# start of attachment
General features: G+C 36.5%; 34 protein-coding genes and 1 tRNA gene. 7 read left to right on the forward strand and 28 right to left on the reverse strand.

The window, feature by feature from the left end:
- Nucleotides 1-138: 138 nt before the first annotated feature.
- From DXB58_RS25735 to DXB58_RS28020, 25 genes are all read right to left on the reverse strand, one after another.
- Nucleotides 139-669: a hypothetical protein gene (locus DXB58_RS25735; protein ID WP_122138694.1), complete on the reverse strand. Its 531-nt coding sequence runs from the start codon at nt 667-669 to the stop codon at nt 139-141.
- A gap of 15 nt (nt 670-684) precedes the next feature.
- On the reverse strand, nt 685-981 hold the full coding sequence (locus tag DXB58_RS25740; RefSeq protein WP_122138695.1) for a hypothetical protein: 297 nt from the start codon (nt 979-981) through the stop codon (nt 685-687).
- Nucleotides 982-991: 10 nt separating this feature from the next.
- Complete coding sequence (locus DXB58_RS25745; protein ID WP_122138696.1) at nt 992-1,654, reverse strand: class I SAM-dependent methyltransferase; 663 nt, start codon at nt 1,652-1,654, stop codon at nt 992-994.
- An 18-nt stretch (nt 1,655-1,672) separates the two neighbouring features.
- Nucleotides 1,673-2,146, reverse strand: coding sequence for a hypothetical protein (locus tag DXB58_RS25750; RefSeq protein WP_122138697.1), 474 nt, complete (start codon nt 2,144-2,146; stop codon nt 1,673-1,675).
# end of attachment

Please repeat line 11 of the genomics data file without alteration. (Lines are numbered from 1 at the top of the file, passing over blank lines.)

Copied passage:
- Nucleotides 1,673-2,146, reverse strand: coding sequence for a hypothetical protein (locus tag DXB58_RS25750; RefSeq protein WP_122138697.1), 474 nt, complete (start codon nt 2,144-2,146; stop codon nt 1,673-1,675).